Another way individualism showed up in my experience was with the overall framing of personal freedom and autonomy being central to the ethics of polyamory. Our desires, and the autonomy to pursue those desires, was of utmost importance, and was central to how we approached sexuality and sexual relationships.
One of the ways this looked was having implicit norms about who got to decide about what sexual relationships, and the narrative was that consensual sex or romantic connection was the business of the people directly having sex, and no one else. Rarely did primary partners have “veto” power, and if they did it was often looked down upon. More often partners would have some agreements which might influence how new sexual and romantic relationships unfolded (which were not always followed and often seen as oppressive), but ultimately decisions about new relationships were not made collaboratively by communities or pre-existing sexual partners.
I really question the weight placed on personal desires, which often results in de-prioritizing other human needs such as safety or community. This is because I believe our desires are really affected by the culture around us, and I don’t believe it always serves the health of the community (or, if we’re looking beyond only sexuality, the planet) to indulge them. I don’t have the expertise to fully unpack how desire works in human psychology and human bodies, but I do want to make the point that the idea that we must follow our desires in order to feel liberated is narrow and flawed, and I have seen it lead to immense harm.
The undercurrent of individualism I’m talking about is something I’ve seen across many polyamorous subcultures, which can have a lot of variety. They can range from “relationship anarchy” with little to no agreements and no tiers of partnership (or for some, no differentiation at all between relationships that include sex and ones that don’t) and “monogamish” relationships where two primary partners are open to other lovers, but rarely and usually within a pretty tight container of agreements. There are many possibilities on the spectrum between those two. Also, there are people who will differentiate between non-monogamy and polyamory with specific definitions of each. There’s also some intentional communities with varying degrees of community-wide agreements about sex and romantic connections. In general there are all sorts of sub-categories of different approaches. But I rarely see any of these variations as engaging in non-monogamous practices from a place of interdependence rather than individuality.
Once when I was 17, my older sister, Fatima, referred to me as a hippie. I was offended and claimed my friends were really anarchist punks. After all, hippies were those people who lived in painted buses and juggled at the farmers market. My sister retorted, “I’m sure if I was in the hippie scene, I could tell the difference between all the different kinds of hippies.”
I think a similar principle applies here. I’m not arguing that there aren’t differences that are significant. They just aren’t significant to the undercurrent of individualism from what I have seen so far. In every scene that I have encountered, with very few examples of almost-exceptions, much of the focus is on individuals and couples making unilateral decisions based on their moment-to-moment desires. That’s why no matter all the different shit I tried, I was again and again shocked by my partners acting from within a paradigm of separation rather than interdependence. No amount of support groups or boundaries or styles could have been enough to shift us toward a more interdependent way of approaching sexuality.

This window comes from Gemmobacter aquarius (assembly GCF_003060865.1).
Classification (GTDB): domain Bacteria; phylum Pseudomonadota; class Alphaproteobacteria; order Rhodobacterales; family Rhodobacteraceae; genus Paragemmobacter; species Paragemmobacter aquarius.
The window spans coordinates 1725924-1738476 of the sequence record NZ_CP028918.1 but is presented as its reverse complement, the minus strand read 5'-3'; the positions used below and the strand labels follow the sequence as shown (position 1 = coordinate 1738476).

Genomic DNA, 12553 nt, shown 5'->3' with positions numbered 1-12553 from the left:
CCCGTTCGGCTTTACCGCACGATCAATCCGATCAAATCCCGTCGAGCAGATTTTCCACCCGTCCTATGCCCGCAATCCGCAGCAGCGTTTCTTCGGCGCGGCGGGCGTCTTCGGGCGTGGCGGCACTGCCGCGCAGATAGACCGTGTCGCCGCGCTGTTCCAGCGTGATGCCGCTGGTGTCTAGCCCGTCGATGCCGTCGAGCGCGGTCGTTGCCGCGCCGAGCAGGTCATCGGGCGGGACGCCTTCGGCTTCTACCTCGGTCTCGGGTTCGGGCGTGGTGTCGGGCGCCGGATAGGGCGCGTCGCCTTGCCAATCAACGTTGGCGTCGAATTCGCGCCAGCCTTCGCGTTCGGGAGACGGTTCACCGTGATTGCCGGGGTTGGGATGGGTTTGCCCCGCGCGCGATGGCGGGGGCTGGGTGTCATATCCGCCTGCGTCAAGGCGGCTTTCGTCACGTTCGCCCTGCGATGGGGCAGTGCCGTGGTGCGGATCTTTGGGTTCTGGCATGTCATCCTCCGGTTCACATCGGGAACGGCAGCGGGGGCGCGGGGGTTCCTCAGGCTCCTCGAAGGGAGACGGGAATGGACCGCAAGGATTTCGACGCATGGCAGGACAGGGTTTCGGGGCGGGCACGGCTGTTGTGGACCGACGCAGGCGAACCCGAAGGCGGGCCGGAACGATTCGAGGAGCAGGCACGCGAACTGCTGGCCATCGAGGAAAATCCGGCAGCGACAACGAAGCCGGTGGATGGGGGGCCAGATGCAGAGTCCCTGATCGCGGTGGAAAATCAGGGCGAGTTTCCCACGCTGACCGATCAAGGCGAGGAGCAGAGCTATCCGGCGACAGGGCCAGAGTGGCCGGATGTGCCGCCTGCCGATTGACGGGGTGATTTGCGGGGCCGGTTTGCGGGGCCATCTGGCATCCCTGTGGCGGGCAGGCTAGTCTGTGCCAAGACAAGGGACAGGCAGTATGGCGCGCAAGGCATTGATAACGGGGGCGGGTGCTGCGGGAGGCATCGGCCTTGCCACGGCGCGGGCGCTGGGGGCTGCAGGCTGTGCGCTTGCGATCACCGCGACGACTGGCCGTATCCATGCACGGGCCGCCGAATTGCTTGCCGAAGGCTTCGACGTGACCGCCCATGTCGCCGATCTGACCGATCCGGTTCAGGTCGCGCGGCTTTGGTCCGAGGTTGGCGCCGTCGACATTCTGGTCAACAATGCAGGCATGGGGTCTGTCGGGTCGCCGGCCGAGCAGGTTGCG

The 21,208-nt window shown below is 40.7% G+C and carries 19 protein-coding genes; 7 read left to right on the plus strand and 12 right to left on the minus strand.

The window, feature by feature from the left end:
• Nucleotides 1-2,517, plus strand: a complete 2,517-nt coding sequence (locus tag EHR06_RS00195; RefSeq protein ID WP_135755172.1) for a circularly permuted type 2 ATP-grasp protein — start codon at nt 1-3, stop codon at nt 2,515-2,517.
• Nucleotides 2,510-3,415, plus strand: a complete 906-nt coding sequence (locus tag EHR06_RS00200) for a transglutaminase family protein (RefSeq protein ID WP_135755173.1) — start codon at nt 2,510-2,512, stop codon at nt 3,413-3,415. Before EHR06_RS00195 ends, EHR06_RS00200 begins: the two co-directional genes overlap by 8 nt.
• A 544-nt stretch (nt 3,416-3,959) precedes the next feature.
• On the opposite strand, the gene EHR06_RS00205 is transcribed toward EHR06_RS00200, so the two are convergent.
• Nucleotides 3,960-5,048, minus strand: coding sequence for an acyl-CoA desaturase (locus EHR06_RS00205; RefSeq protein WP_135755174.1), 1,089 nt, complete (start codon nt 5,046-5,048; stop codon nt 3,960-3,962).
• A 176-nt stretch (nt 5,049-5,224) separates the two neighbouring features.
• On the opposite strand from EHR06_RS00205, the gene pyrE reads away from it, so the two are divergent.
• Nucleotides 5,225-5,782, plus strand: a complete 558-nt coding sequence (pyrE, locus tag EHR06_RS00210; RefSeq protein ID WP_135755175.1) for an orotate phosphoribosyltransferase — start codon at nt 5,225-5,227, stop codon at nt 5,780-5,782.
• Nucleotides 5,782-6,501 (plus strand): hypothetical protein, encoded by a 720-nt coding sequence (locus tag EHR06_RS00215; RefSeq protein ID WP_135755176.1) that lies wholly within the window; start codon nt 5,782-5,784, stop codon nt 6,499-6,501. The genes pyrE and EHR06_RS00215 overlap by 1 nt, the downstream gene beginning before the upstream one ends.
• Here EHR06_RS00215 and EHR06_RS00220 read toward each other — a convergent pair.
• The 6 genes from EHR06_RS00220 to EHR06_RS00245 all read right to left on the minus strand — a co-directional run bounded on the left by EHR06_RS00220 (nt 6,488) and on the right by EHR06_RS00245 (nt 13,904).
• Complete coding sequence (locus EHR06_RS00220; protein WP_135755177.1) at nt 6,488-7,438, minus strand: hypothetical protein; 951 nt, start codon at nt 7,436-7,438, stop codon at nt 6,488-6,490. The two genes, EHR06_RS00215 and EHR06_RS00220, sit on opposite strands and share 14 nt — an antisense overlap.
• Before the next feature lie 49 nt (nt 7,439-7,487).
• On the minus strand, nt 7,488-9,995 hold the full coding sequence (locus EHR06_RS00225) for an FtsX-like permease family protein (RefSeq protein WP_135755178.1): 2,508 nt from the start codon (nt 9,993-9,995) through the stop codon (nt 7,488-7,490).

And I want to be real, I wasn’t just a victim of this individualist culture. I bought into it. I said the same shit to my partners about needing to do their own inner work when they were distressed. I really believed in it. I thought we had to tolerate one another’s pain and our own pain in order to get over our own personal insecurities. And when I realized it was okay to have agreements and limits, I was terrified to agree to too much. What if making agreements was really my partner trying to control me through placing limits on me? What if I held back on being with someone because of some agreement or consideration, only to have a partner break an agreement with me later on? The possible resentment was terrifying. Tragically, my logic was that I had better make sure I could have as much sex and connection as I wanted, to make it worth it that I was so fucking miserable. I still struggle with shame about how the same actions that hurt me, I inflicted upon other people that I cared deeply about. I still struggle with regret about not speaking up more about what I was thinking and seeing.
Sex Minimization in Sex-Positive Subculture
I really loved sex-positive thinking for a long time, because it de-stigmatized sex for me. Meeting people who thought sex was for joy too, not only reproduction, and a normal part of being a human, was really revolutionary for me. I was raised in a strict Shia Muslim household and community, with very narrow ideas of what acceptable ways of expressing any sexuality are. I grew up really ashamed of my sexuality. Sex-positive ideas were really freeing for me. I embraced it.
It’s not that I now have some puritanical view of sex. It’s that I don’t agree with one of the main ways sex-positivity is so often understood and practiced. Sex-positive, in most places I’ve encountered it, really means sex is no big deal.
And this just doesn’t at all match my experience personally, many other people’s personal experiences, and it certainly didn’t seem that way in a community context.